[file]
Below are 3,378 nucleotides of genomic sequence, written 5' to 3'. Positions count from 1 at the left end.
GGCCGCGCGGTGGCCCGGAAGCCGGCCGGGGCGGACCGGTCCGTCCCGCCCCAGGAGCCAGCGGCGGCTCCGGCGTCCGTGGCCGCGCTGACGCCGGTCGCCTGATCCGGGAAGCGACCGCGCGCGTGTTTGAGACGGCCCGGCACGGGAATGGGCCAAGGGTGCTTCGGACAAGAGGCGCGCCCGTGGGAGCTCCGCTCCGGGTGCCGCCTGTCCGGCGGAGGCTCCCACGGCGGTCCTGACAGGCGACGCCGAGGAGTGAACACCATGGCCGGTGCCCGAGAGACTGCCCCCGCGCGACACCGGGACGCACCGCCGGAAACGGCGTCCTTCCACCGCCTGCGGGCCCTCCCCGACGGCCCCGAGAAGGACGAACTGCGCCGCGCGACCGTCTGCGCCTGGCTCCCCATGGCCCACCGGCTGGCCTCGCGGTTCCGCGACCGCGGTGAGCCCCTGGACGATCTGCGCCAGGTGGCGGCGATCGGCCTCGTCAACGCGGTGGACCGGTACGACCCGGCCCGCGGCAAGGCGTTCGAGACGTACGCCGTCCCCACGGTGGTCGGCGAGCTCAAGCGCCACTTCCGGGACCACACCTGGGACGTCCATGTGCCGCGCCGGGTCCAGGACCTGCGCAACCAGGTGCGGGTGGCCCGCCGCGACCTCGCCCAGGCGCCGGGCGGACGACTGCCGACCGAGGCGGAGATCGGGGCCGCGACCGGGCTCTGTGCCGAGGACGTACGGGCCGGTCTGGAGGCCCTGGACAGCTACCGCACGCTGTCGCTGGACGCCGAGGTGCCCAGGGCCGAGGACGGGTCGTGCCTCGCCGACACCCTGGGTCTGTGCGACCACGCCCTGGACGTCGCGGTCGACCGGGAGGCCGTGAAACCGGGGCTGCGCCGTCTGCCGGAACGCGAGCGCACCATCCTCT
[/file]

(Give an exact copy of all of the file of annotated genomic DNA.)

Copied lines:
Below are 3,378 nucleotides of genomic sequence, written 5' to 3'. Positions count from 1 at the left end.
GGCCGCGCGGTGGCCCGGAAGCCGGCCGGGGCGGACCGGTCCGTCCCGCCCCAGGAGCCAGCGGCGGCTCCGGCGTCCGTGGCCGCGCTGACGCCGGTCGCCTGATCCGGGAAGCGACCGCGCGCGTGTTTGAGACGGCCCGGCACGGGAATGGGCCAAGGGTGCTTCGGACAAGAGGCGCGCCCGTGGGAGCTCCGCTCCGGGTGCCGCCTGTCCGGCGGAGGCTCCCACGGCGGTCCTGACAGGCGACGCCGAGGAGTGAACACCATGGCCGGTGCCCGAGAGACTGCCCCCGCGCGACACCGGGACGCACCGCCGGAAACGGCGTCCTTCCACCGCCTGCGGGCCCTCCCCGACGGCCCCGAGAAGGACGAACTGCGCCGCGCGACCGTCTGCGCCTGGCTCCCCATGGCCCACCGGCTGGCCTCGCGGTTCCGCGACCGCGGTGAGCCCCTGGACGATCTGCGCCAGGTGGCGGCGATCGGCCTCGTCAACGCGGTGGACCGGTACGACCCGGCCCGCGGCAAGGCGTTCGAGACGTACGCCGTCCCCACGGTGGTCGGCGAGCTCAAGCGCCACTTCCGGGACCACACCTGGGACGTCCATGTGCCGCGCCGGGTCCAGGACCTGCGCAACCAGGTGCGGGTGGCCCGCCGCGACCTCGCCCAGGCGCCGGGCGGACGACTGCCGACCGAGGCGGAGATCGGGGCCGCGACCGGGCTCTGTGCCGAGGACGTACGGGCCGGTCTGGAGGCCCTGGACAGCTACCGCACGCTGTCGCTGGACGCCGAGGTGCCCAGGGCCGAGGACGGGTCGTGCCTCGCCGACACCCTGGGTCTGTGCGACCACGCCCTGGACGTCGCGGTCGACCGGGAGGCCGTGAAACCGGGGCTGCGCCGTCTGCCGGAACGCGAGCGCACCATCCTCT